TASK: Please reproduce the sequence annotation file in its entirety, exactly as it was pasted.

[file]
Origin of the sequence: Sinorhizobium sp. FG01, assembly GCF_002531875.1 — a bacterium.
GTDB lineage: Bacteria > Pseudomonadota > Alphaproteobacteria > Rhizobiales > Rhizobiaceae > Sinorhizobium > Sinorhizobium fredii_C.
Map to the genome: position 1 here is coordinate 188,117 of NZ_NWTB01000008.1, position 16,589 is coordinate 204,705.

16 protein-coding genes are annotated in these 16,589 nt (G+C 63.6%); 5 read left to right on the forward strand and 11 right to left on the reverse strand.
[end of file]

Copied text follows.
Origin of the sequence: Sinorhizobium sp. FG01, assembly GCF_002531875.1 — a bacterium.
GTDB lineage: Bacteria > Pseudomonadota > Alphaproteobacteria > Rhizobiales > Rhizobiaceae > Sinorhizobium > Sinorhizobium fredii_C.
Map to the genome: position 1 here is coordinate 188,117 of NZ_NWTB01000008.1, position 16,589 is coordinate 204,705.

16 protein-coding genes are annotated in these 16,589 nt (G+C 63.6%); 5 read left to right on the forward strand and 11 right to left on the reverse strand.